An Evolving Electorate: 4 Changing Demographics

  • December 05, 2016

Editor’s Recommendation

U.S. Political Parties Reach Biggest Divide in 25 Years

by Charles Babington

Fall 2016

The Pew Research Center report is based on 253 surveys and more than 340,000 interviews among registered voters conducted from January 1992 to August 2016. Some of the major findings:


Declines in the percentage of white Americans (and white voters) continue; non-Hispanic whites now make up 70 percent of registered voters, down from 84 percent in 1992. The share of Hispanic voters has nearly doubled, from 5 percent in 1992 to 9 percent. The share who are black has edged up, from 10 percent to 12 percent. The share describing their race as mixed or “other” has grown from 1 percent to 5 percent.

Overall, 87 percent of black voters identify as Democrats or lean Democratic, while 7 percent identify as or lean Republican. Among Hispanics, Democrats hold a 63 to 27 percent advantage over the GOP in party identification.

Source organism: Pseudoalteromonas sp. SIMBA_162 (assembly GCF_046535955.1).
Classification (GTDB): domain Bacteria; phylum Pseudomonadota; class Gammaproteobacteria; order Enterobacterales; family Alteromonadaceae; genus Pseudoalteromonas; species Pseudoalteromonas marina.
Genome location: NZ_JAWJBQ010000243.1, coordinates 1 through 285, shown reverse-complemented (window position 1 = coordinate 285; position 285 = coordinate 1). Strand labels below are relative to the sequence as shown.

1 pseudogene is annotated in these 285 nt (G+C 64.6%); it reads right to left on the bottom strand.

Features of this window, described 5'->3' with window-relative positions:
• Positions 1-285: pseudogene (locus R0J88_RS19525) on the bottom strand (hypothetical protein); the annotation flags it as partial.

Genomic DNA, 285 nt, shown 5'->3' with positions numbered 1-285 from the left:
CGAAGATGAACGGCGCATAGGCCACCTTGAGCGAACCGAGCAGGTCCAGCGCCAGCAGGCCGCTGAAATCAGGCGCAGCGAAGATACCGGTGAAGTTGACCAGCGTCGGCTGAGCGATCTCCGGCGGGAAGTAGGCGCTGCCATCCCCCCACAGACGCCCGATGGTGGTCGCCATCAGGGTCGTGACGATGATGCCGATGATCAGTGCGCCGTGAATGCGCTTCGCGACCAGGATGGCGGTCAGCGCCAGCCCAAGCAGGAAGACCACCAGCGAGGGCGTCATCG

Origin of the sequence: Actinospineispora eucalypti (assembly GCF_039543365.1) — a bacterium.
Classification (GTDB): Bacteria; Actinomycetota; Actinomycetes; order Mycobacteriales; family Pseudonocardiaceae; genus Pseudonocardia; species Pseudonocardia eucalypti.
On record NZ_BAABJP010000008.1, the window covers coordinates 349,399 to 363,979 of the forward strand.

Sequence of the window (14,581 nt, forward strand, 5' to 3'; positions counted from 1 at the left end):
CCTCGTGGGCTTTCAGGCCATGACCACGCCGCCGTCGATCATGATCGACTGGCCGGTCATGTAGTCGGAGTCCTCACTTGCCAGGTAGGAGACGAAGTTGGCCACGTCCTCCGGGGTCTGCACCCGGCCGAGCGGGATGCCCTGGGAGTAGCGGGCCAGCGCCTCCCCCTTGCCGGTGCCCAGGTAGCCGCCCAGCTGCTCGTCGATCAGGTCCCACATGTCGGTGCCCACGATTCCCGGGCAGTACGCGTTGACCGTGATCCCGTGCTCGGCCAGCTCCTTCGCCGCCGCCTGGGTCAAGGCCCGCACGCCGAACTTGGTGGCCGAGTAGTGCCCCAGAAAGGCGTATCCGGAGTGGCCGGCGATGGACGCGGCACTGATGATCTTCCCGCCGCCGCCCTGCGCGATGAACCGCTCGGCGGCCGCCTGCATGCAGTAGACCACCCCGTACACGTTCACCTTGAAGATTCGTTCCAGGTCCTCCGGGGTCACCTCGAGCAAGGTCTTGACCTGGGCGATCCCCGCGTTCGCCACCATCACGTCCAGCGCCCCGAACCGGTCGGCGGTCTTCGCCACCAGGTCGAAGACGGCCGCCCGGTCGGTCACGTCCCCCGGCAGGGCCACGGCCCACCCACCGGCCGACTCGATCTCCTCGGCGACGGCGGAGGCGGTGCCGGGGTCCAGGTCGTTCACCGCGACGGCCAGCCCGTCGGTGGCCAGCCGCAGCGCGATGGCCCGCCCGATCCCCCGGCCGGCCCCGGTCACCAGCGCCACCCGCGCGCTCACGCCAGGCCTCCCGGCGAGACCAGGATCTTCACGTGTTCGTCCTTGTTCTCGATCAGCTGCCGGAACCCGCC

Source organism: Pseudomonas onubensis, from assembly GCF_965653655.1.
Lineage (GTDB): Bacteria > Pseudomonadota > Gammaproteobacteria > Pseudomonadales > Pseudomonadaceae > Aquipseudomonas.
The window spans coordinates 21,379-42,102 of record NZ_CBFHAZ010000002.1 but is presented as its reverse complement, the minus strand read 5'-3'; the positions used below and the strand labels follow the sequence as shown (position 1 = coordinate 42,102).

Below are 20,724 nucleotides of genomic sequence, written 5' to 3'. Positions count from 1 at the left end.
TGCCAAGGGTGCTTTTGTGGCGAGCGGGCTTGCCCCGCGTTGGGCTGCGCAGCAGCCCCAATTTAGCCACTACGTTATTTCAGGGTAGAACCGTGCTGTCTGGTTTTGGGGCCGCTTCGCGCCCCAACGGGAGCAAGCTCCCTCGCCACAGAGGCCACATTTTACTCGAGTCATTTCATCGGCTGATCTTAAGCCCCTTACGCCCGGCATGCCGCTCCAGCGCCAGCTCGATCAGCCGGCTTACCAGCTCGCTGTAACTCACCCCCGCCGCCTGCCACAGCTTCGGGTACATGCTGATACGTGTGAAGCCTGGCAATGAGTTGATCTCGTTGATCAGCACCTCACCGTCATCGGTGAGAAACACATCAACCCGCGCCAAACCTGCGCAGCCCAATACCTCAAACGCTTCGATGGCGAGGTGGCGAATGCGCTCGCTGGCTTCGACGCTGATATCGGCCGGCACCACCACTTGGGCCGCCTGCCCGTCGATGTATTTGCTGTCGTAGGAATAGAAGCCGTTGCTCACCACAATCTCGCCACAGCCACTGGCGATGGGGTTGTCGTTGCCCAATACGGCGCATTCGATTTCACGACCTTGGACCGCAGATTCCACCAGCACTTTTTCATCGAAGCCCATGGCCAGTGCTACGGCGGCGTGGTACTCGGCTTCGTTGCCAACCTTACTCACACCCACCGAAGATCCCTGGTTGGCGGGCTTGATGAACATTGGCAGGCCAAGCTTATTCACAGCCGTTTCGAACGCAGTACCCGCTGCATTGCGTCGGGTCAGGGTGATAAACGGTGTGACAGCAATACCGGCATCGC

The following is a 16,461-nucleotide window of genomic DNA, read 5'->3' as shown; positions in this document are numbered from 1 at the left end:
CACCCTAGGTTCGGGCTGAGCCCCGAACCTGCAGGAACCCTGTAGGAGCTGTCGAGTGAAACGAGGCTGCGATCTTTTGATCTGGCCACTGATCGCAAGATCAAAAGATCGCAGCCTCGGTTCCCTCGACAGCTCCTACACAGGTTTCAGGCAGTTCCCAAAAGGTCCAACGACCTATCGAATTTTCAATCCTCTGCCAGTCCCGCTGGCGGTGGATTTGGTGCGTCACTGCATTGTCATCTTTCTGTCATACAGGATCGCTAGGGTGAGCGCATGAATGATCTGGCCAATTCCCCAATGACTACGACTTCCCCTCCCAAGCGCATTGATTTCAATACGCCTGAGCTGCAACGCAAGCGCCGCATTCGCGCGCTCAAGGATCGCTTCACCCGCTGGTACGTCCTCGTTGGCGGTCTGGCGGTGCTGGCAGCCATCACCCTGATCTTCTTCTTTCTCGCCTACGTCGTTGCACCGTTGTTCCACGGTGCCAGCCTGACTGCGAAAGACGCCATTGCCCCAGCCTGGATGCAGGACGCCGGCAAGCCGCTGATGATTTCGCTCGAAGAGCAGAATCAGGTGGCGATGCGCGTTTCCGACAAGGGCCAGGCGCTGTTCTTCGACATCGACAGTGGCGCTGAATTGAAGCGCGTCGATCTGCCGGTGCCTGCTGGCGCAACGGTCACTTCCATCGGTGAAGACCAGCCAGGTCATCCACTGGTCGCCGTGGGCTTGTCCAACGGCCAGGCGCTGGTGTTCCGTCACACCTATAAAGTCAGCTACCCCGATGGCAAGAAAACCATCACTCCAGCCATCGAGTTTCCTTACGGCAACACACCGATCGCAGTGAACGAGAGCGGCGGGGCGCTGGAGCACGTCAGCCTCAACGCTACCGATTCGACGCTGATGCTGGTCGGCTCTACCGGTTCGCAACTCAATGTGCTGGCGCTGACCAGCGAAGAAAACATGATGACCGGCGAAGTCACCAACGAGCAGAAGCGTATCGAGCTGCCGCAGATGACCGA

In 1992, more GOP voters were under age 50 (61 percent) than over 50 (38 percent). Today, 58 percent of Republican voters are 50 and older. Democratic voters are almost evenly divided between those under 50 and those 50 and older. The rate of aging among Democrats since 1992 (when 42 percent were 50 and older) has been less steep than within the GOP.

While older voters moved toward the GOP during President Obama’s term, young voters remain Democratic. Among voters ages 18 to 29 this year, 59 percent identified as Democrats or leaned Democratic, compared with 35 percent Republican.


The share of voters with a college degree or more has increased by 10 points since 1992, from 23 percent to 33 percent.

Better-educated voters are increasingly identifying as Democrats and expressing liberal attitudes on a range of issues. Since 1992, the share of Democratic and Democratic-leaning registered voters with at least a college degree has risen, from 21 percent to 37 percent. Among Republicans, 31 percent have at least a college degree, up slightly since 1992.


While Americans remain religious, the share of registered voters who are religiously unaffiliated—describing themselves as atheist, agnostic, or “nothing in particular”—has increased from 8 percent in 1996 to 21 percent today.

In 1996, 1 in 10 Democratic voters was religiously unaffiliated; today that share has nearly tripled, to 29 percent. The share of Republicans not affiliating with a religion has also increased, but from 6 percent to 12 percent.